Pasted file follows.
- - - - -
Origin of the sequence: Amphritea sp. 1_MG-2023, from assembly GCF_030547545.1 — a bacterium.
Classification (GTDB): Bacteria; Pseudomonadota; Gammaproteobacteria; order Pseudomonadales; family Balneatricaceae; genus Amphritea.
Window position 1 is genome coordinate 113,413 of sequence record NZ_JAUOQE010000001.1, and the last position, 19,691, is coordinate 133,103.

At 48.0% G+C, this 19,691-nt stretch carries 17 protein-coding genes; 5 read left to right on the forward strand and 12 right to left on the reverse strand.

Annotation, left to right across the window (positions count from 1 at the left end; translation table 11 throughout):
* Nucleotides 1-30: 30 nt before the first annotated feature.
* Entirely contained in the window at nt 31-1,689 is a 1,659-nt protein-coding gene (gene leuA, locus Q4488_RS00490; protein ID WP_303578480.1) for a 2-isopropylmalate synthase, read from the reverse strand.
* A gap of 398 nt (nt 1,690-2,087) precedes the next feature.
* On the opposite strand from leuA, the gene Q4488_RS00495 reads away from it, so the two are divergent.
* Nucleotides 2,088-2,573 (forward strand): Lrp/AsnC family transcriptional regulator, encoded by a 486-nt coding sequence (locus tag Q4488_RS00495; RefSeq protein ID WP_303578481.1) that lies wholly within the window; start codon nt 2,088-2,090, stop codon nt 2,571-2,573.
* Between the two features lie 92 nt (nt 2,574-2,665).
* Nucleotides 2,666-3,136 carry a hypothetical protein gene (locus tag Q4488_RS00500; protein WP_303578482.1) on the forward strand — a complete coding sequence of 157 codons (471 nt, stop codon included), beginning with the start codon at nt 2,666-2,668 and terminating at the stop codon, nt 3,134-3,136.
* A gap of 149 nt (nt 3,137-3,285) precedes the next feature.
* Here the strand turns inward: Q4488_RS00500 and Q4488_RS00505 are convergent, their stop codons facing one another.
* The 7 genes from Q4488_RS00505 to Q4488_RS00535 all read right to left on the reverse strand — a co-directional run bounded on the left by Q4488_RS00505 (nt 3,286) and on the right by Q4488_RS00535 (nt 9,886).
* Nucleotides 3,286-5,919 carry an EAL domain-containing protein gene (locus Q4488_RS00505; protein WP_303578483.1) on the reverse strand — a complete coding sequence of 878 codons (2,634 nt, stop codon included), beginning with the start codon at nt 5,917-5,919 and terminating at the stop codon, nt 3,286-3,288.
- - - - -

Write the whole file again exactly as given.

Origin of the sequence: Amphritea sp. 1_MG-2023, from assembly GCF_030547545.1 — a bacterium.
Classification (GTDB): Bacteria; Pseudomonadota; Gammaproteobacteria; order Pseudomonadales; family Balneatricaceae; genus Amphritea.
Window position 1 is genome coordinate 113,413 of sequence record NZ_JAUOQE010000001.1, and the last position, 19,691, is coordinate 133,103.

At 48.0% G+C, this 19,691-nt stretch carries 17 protein-coding genes; 5 read left to right on the forward strand and 12 right to left on the reverse strand.

Annotation, left to right across the window (positions count from 1 at the left end; translation table 11 throughout):
* Nucleotides 1-30: 30 nt before the first annotated feature.
* Entirely contained in the window at nt 31-1,689 is a 1,659-nt protein-coding gene (gene leuA, locus Q4488_RS00490; protein ID WP_303578480.1) for a 2-isopropylmalate synthase, read from the reverse strand.
* A gap of 398 nt (nt 1,690-2,087) precedes the next feature.
* On the opposite strand from leuA, the gene Q4488_RS00495 reads away from it, so the two are divergent.
* Nucleotides 2,088-2,573 (forward strand): Lrp/AsnC family transcriptional regulator, encoded by a 486-nt coding sequence (locus tag Q4488_RS00495; RefSeq protein ID WP_303578481.1) that lies wholly within the window; start codon nt 2,088-2,090, stop codon nt 2,571-2,573.
* Between the two features lie 92 nt (nt 2,574-2,665).
* Nucleotides 2,666-3,136 carry a hypothetical protein gene (locus tag Q4488_RS00500; protein WP_303578482.1) on the forward strand — a complete coding sequence of 157 codons (471 nt, stop codon included), beginning with the start codon at nt 2,666-2,668 and terminating at the stop codon, nt 3,134-3,136.
* A gap of 149 nt (nt 3,137-3,285) precedes the next feature.
* Here the strand turns inward: Q4488_RS00500 and Q4488_RS00505 are convergent, their stop codons facing one another.
* The 7 genes from Q4488_RS00505 to Q4488_RS00535 all read right to left on the reverse strand — a co-directional run bounded on the left by Q4488_RS00505 (nt 3,286) and on the right by Q4488_RS00535 (nt 9,886).
* Nucleotides 3,286-5,919 carry an EAL domain-containing protein gene (locus Q4488_RS00505; protein WP_303578483.1) on the reverse strand — a complete coding sequence of 878 codons (2,634 nt, stop codon included), beginning with the start codon at nt 5,917-5,919 and terminating at the stop codon, nt 3,286-3,288.